...to these guys Tracy? We have so loved having you and hearing about the origins of your debut novel. Uh the best readers are gonna love this, they're going to pick it up and they're gonna they're gonna choose it as their Book of the Month club and from the bookstores and libraries, but I want people to know more about you. So how can they find you online? I do have a website Tracy lane dot com. That's probably the best place to find out anything else they might be interested in. Yeah, thank you so much for having me. This was so much fun. I love, appreciate the opportunity to talk about the origins in particular. Yeah, we're so glad that you were with us today. Thank you. Now, joining me in the co host seat is Christie Woodson harvey. We're joined by Allison Larkin, the author of the People we Keep, which publishes weekly, says the music and the generosity of strangers provide healing in Larkin's emotionally expansive latest. This hopeful story will move readers. Oh my gosh, what a great review. Well and so well deserved. Congratulations Allison on the publication of your fourth novel and really notably being selected for the Book of the Month Club. That is so exciting. So, before we dig into the origins of this book, can you give our listeners are just a little bit of an overview of this story? Sure, thank you both so much. I'm really excited to talk with you. This story is about 16 year old April Sawicki who is a folk singer. She's growing up in a motor less motor home in a small town called Little River in New York and she's decided she's had it and she steals a car and hits the road. Mhm. To start her life to her. Amazing. Amazing. I have to say. I think I knew I was going to love this story when right away from the first scene, she's like, hot wiring her neighbors are I don't know if that's what you call it. Yeah, I think that's a spoiler or anything, but I was like, wow, that is really incredible. And I was like, I wonder if the research for that was like, because it's not like, It's not like, you know, hot wiring a car that was built in 2020 or something. So I thought that was brilliant. I loved it. It is really awesome. Made me think, I wonder if Ali has had a history of doing this. I think I could if I needed to if it was the 90s area car because I did have to do some really interesting research to figure out what was possible. That is really great. Well, I keep a list of people that we want with us in certain situations. So now we know that you are someone that we really need if we're in a crisis. Yeah, come in. Got to put this stuff to you Well, we'll draw the line though, knocking over liquor stores. So, as you know, ali, I loved loved loved this book and readers are going to really take to it, it's such a relatable story on so many levels. But let's talk about where the ideas came from, What were the original story come from? I do know that you have not, this is not your first time writing about april and Ethan. I have been writing about April and Ethan since 2006. I was working on my first novel Stay and I was in a writing group and we had eight pages do for writing group and I was listening to a playlist like on Itunes and the song Iowa by Dar Williams played, and then this is the Sea by the Water Boys and this is the c talks about these things. You keep you better throw them away. And for some reason, thinking about Dar Williams as a folk singer and what her life must be like. And then this idea of like what you keep and what you leave behind as you move through the world. I april just just showed up. It was like this this thing in my mind that was like, hey,...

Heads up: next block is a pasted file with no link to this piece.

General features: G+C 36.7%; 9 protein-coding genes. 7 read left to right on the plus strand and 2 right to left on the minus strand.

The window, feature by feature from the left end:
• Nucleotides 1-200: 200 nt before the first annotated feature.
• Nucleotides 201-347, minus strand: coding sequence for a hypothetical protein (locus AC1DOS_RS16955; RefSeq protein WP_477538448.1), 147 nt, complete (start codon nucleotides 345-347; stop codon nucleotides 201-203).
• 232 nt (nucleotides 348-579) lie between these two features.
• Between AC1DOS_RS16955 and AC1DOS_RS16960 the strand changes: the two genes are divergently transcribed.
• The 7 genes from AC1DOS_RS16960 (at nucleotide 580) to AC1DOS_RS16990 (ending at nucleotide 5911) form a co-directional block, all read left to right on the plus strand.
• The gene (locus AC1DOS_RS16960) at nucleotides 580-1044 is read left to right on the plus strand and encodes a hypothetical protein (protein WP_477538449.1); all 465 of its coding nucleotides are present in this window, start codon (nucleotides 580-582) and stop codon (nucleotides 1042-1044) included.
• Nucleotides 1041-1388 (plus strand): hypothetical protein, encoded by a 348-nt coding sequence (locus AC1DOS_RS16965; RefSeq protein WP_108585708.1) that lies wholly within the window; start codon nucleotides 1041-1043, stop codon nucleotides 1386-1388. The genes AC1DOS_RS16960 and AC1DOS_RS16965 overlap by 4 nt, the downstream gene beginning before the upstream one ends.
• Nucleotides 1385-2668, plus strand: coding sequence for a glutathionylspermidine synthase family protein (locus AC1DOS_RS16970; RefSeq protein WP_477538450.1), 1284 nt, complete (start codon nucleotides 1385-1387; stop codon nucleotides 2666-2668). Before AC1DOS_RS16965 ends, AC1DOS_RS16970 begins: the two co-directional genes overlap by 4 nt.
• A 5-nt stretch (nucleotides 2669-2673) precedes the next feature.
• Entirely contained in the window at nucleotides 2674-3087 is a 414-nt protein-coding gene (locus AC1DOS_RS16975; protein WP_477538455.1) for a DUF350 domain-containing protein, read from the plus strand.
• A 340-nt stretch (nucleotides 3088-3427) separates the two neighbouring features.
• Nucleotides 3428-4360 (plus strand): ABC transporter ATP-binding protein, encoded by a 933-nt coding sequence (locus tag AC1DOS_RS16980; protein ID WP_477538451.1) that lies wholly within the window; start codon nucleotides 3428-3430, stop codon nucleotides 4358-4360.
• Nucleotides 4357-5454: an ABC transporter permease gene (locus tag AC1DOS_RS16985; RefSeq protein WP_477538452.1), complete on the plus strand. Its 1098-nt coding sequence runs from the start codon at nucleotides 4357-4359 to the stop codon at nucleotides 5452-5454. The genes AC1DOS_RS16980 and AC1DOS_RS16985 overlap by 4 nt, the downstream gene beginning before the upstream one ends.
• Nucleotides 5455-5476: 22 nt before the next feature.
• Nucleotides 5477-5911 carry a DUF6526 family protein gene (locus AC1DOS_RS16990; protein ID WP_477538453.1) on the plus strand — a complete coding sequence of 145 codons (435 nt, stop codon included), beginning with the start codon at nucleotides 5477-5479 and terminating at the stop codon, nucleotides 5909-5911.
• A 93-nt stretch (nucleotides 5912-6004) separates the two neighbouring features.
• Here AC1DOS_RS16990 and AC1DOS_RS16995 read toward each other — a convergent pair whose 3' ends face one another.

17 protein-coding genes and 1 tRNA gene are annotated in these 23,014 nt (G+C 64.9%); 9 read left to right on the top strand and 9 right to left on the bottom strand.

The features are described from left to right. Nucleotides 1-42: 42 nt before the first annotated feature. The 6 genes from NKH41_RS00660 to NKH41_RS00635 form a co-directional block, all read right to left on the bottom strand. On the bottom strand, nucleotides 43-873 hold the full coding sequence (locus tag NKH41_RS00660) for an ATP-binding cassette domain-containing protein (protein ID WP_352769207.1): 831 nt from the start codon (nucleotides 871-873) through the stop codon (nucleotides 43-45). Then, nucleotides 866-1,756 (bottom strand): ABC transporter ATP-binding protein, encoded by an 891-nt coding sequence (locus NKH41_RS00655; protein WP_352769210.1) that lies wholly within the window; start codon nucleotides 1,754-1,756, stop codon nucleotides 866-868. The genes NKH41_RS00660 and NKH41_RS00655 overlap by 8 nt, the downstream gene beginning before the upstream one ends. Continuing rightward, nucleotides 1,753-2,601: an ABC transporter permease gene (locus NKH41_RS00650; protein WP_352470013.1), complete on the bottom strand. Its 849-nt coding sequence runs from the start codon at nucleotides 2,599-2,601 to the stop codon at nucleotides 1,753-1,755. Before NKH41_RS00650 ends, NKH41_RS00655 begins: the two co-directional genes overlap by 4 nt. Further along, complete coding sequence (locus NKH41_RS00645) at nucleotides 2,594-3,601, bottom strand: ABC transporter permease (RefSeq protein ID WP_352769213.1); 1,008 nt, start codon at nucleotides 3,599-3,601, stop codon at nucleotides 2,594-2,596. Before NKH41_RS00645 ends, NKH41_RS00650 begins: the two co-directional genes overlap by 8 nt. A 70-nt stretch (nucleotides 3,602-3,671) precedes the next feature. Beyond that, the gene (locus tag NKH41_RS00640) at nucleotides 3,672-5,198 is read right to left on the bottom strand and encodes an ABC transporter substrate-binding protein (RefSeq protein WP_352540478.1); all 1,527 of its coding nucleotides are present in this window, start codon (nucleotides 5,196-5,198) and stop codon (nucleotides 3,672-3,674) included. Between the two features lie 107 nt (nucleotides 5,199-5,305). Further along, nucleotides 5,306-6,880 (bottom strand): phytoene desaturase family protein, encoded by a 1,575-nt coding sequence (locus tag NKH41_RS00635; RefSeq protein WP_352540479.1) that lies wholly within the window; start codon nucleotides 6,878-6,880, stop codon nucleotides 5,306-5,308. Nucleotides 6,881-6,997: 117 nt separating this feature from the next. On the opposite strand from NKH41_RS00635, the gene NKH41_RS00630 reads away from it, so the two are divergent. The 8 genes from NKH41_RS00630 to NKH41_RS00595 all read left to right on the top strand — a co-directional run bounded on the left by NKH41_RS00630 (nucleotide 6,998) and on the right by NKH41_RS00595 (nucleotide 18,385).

...over here and I couldn't stop thinking about her. And I finally, it was like, I'm not going to get my pages done, I have to pay attention to this. And I think I wrote About 6000 words of April and Ethan in one night. Like, it was just and it's weird because a lot of it is actually in the second part of the book and some of the paragraphs are almost exactly there, but they didn't quite make sense to me yet. I had considered it to be a short story, but there was so much missing in the short story. And it's such a strange thing how that happens where the story is bigger than what you know it is, and you have to do the work to dig it out. That's what this book has always felt like, that this exists somewhere, and I had to find it to tell you about it, which I don't know how much I actually believe that, but that's what it felt like. I totally believe that, because I think that happens to me with every story, like, I'll have some weird little spark of an idea and it's just what you're saying. I'm like, up at night, like writing this story when I'm always on deadline for something else, you know, of course, and I'm trying to figure out, like, and then I come back to it and I'm like, what is this, who are these people, what's their story, what do they? And I think, I don't know if you felt this way and writing this story, but I feel like it's like this adventure that I get to get up every morning and go on this adventure to figure out what this story is and who these people are, and um you know, every now and then it doesn't work out, but nicely it does. So I'm glad it worked out for you because these are absolutely incredible characters, and they probably found you for a reason, I would think, oh, thank you, but you also have these really great secondary characters and all these quirky and mostly lovable inhabitants in april's world. So what influenced those characters? I think some of them are a little bit of me, like there's actually a little bit of me and Ethan that I can see pretty clearly sometimes. I think in some respects, like april is a little bit the younger version of me and Ethan is a little bit further down the line with a little more perspective and some of the things that he says and he realizes about himself, I, you know, I worked in a, I worked in a company answering phones in the summers and some of the women took me under their wing and I also spend a lot of time waiting tables and working, I was a bartender, I went to college for two years and then I dropped out for a while and I was working in a an italian restaurant and then in a biker bar and so I worked with these kind of colorful people who were adults when I was still very much trying to figure out the world. And I think that margaux came from that quite a bit, I appreciate from this perspective how much they nurtured me and tolerated me when I had this little kid perspective of the world and I'm so thankful for that, so I think this is a little bit of a love story to those people who cared for me when I needed that care, that's the perfect, perfect way to put it because that's how they come across and that's how we feel about them reading, there's just really, really deep characters and they just don't even think my heels as we're going to stay with me, I was like, oh, I was like, what a visual image that is and it just right off the bat, like you knew who that character was, you know, you just can see her, like she's in this diner and her stiletto pink high heels and you just knew her. So you did know her and I love the scenes where they're putting together outfits and ripping and cutting and tearing and trying to get ready for a night out. It's just really, we know people like that, that's what I'm trying to say is that the book is full of people that we kind of all know, but I want to, I want to talk a little bit about place and time. So you set the book in the early to mid nineties and even later in the nineties, but in a large part it takes place in central and western new york locations, which, you know, I love Ithaca, well, why this...